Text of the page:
Teismų "interpretacinis žaismas" ir jo doktrininės prielaidos

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Collection:
Mokslo publikacijos / Scientific publications
Document Type:
Straipsnis / Article
Language:
Lietuvių kalba / Lithuanian
Title:
Teismų "interpretacinis žaismas" ir jo doktrininės prielaidos
Alternative Title:
"Interpretative play" by courts and their doctrinal assumptions
In the Journal:
Jurisprudencija [Jurisprudence]. 2012, Nr. 19 (4), p. 1343-1359
Keywords:
LT
Argumentavimas; Teismų aktyvumas; Teismų kompetencija; Teisėjų diskrecija; Teisės aiškinimas; Teisės teorija; Teisės tikslai.
EN
Argumentation; Competence of courts; Interpretation of the law; Judicial activity; Judicial discretion; Legal doctrine; Objectives of law; Theory of law; Theory of law, legal doctrine, judicial discretion, interpretation of the law,.
Summary / Abstract:

LTStraipsnyje analizuojama paskutiniais dviem dešimtmečiais formuluotos teisinės doktrinos įtaka realiai funkcionuojančiai teisei – šiuo atveju teismų aktyvumo apimčiai. Keliama prielaida, kad buvo sukurtos doktrininės prielaidos didelei teismų laisvei, teismams teikiant argumentus ir patiems nusistatant savo kompetencijos apimtį. Primenamos pagrindinės teismų aktyvumo formos. Atkreipiamas dėmesys į atskiras teismų laikysenos problemas – pasitaikantį spekuliatyvų argumentavimą, ilgai trunkančius procesus, besiformuojančią teisminę praktiką, teismams patiems nusistatant savo galių apimtį, teismų neveiklumą stabdant visuotinį tampantį piktnaudžiavimą procesinėmis priemonėmis. Siekiama išryškinti teisinės diskusijos, formuojančios teisinės doktrinos turinį, svarbą realiai funkcionuojančiai teisei. [Iš leidinio]

ENPractising lawyer is not always aware of the fact that case decisions are more determined by legal doctrine – attitudes of authoritative lawyers and scientific legal discussion of other forms – than by changes in positive law. Regulations of specific case decisions are directly reliant on the ideas and statements of legal discussions – as one of the factors influencing the decisions of the courts. During the twenty years of independence, the form, content and argumentation of the Lithuanian court judgments has fundamentally changed, especially with regard to the understanding of the courts (the judiciary) in terms of how unrestrained they are when interpreting a legal text and making decisions. The judicial discretion to interpret a legal text is treated diversely in various legal traditions and within the scope of the western legal tradition itself. In common law countries, the competence of a judge to deviate from a legal text or to create their own legal framework is treated with much greater understanding. In civil law tradition, the attempts of judges to take over the functions of the legislature are usually considered more critically. Even the representatives of comparative law emphasise that judges in civil law tradition countries tend to call the creation of legal rules differently – mostly as interpretation of the law.The discussion on the power of judges to create law through its interpretation has been taking place everywhere and at all times. Judicial discretion in decision-making is not due to individual factors such as era, social structure, cultural background, but is determined by some other factors that are not easy to identify. The interpretative activity of the courts is also influenced by the prevailing doctrinal regulations of judicial activity. It is the changes of the Lithuanian legal doctrines that could have encouraged the courts to determine the scope of their activity in the direction of its growth. After the restoration of independence, the Lithuanian legal community began an active discussion on whether legal positivism was the correct form of legal understanding. Studies appeared, in which legal positivism was seen exclusively negatively, reminding that it was specifically this legal concept that had eliminated values from law and was likely to be blamed for the ills of humanity such as the Holocaust or genocide. Numerous publications emerged calling judges to be active and reminding them to check every rule of law in accordance with its consistency with the principles of law and to disapply any rule of law that did not meet this requirement. Almost universally, lawyers (and especially the courts) were encouraged to move from mechanical (a priori improper) application of the law to the creative (a priori the best and aspirational) one. [...]. [From the publication]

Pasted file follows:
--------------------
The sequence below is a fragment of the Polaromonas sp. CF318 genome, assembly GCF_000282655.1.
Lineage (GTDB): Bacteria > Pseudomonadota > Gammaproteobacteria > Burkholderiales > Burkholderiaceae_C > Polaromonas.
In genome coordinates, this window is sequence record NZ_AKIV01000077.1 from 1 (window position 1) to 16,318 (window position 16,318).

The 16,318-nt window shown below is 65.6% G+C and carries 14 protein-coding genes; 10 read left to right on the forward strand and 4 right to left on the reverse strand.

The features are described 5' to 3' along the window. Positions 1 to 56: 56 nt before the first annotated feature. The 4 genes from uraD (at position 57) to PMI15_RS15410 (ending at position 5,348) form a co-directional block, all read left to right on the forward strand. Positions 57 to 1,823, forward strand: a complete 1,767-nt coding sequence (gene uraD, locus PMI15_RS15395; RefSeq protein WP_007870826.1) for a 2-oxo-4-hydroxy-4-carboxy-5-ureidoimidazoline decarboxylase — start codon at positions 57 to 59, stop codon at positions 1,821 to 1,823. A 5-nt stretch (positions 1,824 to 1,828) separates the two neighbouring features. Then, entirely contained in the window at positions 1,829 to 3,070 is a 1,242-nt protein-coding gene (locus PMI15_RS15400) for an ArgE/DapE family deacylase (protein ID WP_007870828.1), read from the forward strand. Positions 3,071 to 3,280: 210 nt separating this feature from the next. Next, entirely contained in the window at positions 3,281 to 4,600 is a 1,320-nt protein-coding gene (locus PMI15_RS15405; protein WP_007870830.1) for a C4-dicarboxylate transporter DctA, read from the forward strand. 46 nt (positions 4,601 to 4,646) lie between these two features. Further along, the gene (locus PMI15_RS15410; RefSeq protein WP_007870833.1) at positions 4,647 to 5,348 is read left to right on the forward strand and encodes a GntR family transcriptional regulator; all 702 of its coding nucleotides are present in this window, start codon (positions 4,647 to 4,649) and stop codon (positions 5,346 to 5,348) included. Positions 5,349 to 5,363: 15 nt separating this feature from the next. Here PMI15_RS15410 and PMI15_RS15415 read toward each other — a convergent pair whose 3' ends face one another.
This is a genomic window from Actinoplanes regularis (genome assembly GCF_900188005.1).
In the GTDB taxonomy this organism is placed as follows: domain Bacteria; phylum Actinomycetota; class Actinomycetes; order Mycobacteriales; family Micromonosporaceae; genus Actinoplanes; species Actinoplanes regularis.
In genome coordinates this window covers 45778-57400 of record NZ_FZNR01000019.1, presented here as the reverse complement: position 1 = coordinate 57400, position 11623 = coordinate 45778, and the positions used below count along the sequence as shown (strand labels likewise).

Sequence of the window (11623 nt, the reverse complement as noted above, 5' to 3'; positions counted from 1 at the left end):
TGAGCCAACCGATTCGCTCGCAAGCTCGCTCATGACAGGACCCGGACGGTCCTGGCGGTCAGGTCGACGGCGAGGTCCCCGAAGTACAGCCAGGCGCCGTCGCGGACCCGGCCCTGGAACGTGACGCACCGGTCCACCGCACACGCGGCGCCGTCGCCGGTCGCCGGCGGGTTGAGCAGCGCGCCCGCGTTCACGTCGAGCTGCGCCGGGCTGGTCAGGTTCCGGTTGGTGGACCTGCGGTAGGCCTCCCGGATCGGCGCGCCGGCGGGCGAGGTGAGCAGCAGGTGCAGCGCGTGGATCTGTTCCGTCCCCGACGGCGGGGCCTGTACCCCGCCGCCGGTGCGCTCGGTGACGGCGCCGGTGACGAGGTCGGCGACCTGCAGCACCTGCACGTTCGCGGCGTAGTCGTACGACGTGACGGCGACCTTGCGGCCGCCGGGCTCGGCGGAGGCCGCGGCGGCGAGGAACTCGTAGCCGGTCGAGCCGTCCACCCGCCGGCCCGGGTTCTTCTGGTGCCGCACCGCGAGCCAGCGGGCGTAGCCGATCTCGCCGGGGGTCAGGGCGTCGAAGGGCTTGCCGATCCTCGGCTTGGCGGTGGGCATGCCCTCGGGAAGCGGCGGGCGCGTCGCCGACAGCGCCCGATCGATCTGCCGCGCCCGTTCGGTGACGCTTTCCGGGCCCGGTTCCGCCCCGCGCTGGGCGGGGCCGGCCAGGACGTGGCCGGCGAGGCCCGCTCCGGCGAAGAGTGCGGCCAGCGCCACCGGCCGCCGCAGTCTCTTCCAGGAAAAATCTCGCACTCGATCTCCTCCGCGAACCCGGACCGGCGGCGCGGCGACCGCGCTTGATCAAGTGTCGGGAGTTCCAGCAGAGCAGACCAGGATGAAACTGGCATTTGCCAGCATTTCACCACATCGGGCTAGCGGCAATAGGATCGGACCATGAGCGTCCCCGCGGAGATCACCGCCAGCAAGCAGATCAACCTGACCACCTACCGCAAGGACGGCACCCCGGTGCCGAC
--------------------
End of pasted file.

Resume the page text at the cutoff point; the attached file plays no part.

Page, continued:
ISSN:
1392-6195; 2029-2058
Subject:
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https://www.lituanistika.lt/content/43916
Updated:
2018-12-17 13:23:21
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